Technology is an opportunity to better manage your patients’ care, as well as an opportunity for your patients to better manage their health. Baby boomers are initiating their own management and health education online and on their phones. As their healthcare provider, you can recommend and take advantage of technologies that contribute to self-management and compliance. The following are some technologies to consider for your patients:

  1. Telehealth technologies are still evolving, but they offer an entry point for practitioners to manage their patients’ health more efficiently. As Healthcare IT News notes, a physician shortage is coming as the number of seniors increases, mortality rates decline, and insurance coverage expands. Telehealth’s monitoring capabilities between visits allows for better planning for the timing and scope of upcoming appointments.
  2. Technologies that act as digital health assistants may be useful to both patient and physician. Self-reporting is a conundrum of patient wellness, because patients often don’t follow through. However, when a motivated patient is looking for the diagnosis of a perplexing condition, a digital health assistant can arm her physician with much-needed data. Using technology for health journaling makes it easier for a senior with a smartphone to capture a wealth of information about her symptoms, biometrics, and a whole host of lifestyle variables.
  3. medication management system may be a critical tool for the aging baby boomer population. Poor medication adherence can lead to a number of negative outcomes for patients, including more office and emergency room visits and hospitalizations. The high number of baby boomers living with chronic illnesses are managing an increasing number of medications, and they probably don’t want to rely on someone else to keep them on track. A medication dispensing service can be a less intrusive way to help your patients take the appropriate medications at the prescribed times.

Baby boomers typically want to play an active role in their healthcare. They may, for example, look up a medical condition online before asking for your opinion, as noted in an AMA Journal of Ethics article. However, they still value a doctor who is willing to be a partner in the management of their health. Because your baby boomer patients are becoming more reliant on technology, they may look to you for recommendations on which medical apps and other technologies are best for their situation. Discussing the options with your senior patients exhibits your desire for them to be informed.

4. Emphasis on Independence

Most baby boomers envision growing old gracefully, remaining independent, and aging in place. And they expect their doctors to support them in this decision. If they are currently healthy, they want to stay that way, and they see the benefit of making good lifestyle choices. As noted above, baby boomers are more conscientious about their food choices and are interested in proper nutrition. Unfortunately, nutrition education in medical school programs is declining. A study published in Academic Medicine notes that in 2009, only 27 percent of schools surveyed offered the minimum requirement of 25 hours set by the National Academy of Sciences, whereas 38 percent of schools met that requirement in 2004. Your tech-savvy baby boomer patients have a wealth of information, accurate or otherwise, at their fingertips, so as a physician in the new millennium, offering up-to-date nutritional support to your patients can set you apart from other practices. That may mean seeking out additional education for yourself or adding support staff with this knowledge to satisfy the “hunger” of your senior patients for good nutritional guidance.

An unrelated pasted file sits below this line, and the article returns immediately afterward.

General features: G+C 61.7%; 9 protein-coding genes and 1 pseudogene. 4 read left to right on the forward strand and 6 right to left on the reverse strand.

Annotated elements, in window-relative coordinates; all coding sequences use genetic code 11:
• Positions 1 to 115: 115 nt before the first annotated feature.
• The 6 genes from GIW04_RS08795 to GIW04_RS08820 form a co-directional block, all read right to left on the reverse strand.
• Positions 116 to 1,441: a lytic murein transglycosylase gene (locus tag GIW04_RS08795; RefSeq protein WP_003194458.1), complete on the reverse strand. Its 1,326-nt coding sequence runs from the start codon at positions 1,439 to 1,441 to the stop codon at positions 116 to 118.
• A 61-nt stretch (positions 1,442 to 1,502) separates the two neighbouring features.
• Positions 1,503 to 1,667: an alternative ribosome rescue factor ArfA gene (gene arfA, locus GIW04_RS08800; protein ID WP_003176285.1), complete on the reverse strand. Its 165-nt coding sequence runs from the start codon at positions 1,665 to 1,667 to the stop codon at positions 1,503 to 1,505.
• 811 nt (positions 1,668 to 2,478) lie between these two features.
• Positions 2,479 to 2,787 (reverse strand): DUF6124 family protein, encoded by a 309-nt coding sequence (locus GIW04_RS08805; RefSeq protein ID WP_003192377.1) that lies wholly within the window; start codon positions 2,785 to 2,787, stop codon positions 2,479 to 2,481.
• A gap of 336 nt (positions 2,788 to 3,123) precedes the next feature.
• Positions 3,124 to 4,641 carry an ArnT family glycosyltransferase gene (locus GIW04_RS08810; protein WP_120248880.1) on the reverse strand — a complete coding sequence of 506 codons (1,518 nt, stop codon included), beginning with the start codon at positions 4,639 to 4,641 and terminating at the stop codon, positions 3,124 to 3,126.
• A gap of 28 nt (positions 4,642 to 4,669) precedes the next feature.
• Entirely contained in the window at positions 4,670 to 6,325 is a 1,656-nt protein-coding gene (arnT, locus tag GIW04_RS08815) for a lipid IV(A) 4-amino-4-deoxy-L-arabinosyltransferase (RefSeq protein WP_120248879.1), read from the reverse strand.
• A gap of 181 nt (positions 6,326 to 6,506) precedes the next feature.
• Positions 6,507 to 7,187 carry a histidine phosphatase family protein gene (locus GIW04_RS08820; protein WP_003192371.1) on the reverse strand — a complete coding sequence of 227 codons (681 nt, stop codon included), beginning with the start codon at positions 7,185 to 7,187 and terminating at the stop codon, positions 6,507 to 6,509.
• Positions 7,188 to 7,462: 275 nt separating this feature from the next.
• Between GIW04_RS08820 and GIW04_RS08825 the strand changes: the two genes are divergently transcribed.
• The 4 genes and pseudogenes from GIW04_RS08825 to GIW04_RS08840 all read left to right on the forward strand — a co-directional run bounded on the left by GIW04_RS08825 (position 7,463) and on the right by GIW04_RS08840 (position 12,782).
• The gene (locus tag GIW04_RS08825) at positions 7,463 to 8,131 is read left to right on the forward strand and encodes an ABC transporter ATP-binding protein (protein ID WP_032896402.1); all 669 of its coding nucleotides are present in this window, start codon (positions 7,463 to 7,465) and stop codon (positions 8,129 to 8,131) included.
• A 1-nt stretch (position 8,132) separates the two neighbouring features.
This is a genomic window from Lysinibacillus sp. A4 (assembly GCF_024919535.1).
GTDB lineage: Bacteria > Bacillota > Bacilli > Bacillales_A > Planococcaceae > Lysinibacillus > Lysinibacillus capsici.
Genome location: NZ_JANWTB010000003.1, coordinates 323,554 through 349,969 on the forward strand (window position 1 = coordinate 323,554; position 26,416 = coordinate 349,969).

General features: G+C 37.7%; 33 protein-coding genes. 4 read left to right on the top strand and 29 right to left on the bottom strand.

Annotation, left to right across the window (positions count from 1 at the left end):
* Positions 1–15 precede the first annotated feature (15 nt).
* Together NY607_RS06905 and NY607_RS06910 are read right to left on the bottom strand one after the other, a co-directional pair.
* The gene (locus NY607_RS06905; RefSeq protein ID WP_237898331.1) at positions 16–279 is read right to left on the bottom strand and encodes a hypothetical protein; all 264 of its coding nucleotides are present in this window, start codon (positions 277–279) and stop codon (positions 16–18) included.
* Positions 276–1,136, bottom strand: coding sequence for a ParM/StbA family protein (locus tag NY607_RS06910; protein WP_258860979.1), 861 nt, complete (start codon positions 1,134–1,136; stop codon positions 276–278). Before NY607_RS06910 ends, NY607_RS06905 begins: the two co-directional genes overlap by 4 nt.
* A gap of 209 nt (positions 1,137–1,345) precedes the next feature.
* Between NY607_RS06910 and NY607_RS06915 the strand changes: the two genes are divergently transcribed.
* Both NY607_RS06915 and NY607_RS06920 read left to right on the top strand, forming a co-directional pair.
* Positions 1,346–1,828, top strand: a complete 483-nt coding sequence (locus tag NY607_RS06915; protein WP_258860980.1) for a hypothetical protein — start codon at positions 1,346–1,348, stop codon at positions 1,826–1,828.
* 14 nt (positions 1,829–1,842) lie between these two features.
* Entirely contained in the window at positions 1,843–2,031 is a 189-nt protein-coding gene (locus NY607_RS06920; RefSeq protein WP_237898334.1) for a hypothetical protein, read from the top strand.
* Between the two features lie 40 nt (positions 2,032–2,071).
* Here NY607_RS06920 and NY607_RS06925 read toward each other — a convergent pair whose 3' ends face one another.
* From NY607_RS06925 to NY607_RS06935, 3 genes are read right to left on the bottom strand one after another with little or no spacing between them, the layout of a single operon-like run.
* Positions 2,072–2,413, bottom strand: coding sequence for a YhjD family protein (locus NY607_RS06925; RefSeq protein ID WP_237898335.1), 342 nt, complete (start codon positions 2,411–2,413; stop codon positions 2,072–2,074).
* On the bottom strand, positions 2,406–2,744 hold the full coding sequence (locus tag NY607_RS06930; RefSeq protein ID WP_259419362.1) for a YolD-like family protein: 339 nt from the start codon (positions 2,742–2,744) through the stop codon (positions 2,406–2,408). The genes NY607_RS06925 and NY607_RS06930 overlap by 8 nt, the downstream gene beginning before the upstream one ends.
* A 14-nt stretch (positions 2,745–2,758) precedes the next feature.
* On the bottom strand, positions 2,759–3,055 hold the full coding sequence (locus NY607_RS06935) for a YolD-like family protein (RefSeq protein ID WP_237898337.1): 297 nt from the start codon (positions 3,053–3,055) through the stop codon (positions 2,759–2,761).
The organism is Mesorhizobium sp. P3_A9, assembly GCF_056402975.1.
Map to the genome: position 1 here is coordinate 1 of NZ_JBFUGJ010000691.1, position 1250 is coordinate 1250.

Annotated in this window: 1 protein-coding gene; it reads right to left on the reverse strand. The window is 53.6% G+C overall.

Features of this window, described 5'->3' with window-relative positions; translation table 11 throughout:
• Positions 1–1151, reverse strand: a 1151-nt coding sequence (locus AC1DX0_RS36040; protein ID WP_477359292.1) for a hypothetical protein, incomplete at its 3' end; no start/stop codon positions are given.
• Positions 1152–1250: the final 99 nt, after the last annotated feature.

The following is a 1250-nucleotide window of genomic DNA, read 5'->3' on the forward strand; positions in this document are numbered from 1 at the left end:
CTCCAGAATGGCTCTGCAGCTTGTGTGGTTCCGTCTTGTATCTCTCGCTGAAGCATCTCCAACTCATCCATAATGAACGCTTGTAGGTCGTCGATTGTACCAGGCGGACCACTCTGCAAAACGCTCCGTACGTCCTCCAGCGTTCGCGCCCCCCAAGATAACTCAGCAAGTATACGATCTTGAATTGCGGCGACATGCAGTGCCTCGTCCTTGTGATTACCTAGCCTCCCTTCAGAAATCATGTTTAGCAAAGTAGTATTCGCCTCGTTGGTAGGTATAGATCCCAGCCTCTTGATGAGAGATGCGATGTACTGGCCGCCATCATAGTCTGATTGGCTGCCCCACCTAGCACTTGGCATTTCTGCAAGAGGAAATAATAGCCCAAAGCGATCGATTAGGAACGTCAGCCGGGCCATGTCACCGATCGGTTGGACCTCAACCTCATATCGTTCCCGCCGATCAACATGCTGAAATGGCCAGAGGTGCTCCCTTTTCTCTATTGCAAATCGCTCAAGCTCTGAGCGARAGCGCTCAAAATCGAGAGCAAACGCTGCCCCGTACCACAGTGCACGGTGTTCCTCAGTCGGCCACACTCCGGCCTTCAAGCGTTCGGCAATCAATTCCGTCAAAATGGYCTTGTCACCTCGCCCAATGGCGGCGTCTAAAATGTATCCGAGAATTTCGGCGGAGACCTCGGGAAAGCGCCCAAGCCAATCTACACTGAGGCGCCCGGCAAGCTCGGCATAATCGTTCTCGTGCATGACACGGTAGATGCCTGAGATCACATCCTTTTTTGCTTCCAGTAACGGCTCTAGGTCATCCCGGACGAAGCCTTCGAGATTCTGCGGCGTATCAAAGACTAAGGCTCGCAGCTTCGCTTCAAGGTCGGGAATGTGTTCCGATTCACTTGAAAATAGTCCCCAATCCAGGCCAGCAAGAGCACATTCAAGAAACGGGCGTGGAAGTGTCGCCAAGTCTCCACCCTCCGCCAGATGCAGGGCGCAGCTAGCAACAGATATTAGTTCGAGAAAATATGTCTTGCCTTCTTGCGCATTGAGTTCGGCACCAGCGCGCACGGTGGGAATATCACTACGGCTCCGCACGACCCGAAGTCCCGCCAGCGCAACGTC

On the other hand, if your patient’s health is compromised in some way, he may be looking for strategies to manage his condition. Baby boomers value options that give them a certain level of choice and that do not require them to move closer to family to receive their care. A small percentage of baby boomers have the financial resources to consider various levels of retirement communities that support their independent lifestyle, but only 9 percent of baby boomers are truly affluent, according to Nielson data cited in “Audience Insights.” A quarter of baby boomers have no savings or investments at all. For many baby boomers, then, the decision to stay in their current homes may be their only choice. Telehealth technologies and medical alert systems help provide the necessary monitoring for these patients to remain independent.

5. Actively Involved in Their Healthcare

As indicated by these trends, the aging baby boomer generation desires a collaborative approach with their medical teams. They are assertive, health-conscious, and engaged in their care. These traits pave the way for medical compliance — as long as your patients believe they’ve been part of the decision-making process. Strategies of shared decision-making build trust when caring for your aging patients. You might suggest, for example, the Mayo Clinic Shared Decision Making National Resource Center, which offers a wealth of information and decision aids to be used by both patient and physician in the clinical setting. When your patients feel as though they are involved in their care and the decisions surrounding it, they become more empowered and therefore more motivated to make healthy choices.

Even with these identifiable trends, it’s important to keep in mind that the 77 million members of the aging baby boomer generation are not all alike. They could be first-time or veteran grandparents, established executives or new entrepreneurs, or traveling or home-based retirees, to name just a few examples. When you get to know your patient individually, you can build the patient-physician relationship that brings your care in line with that person’s values and expectations.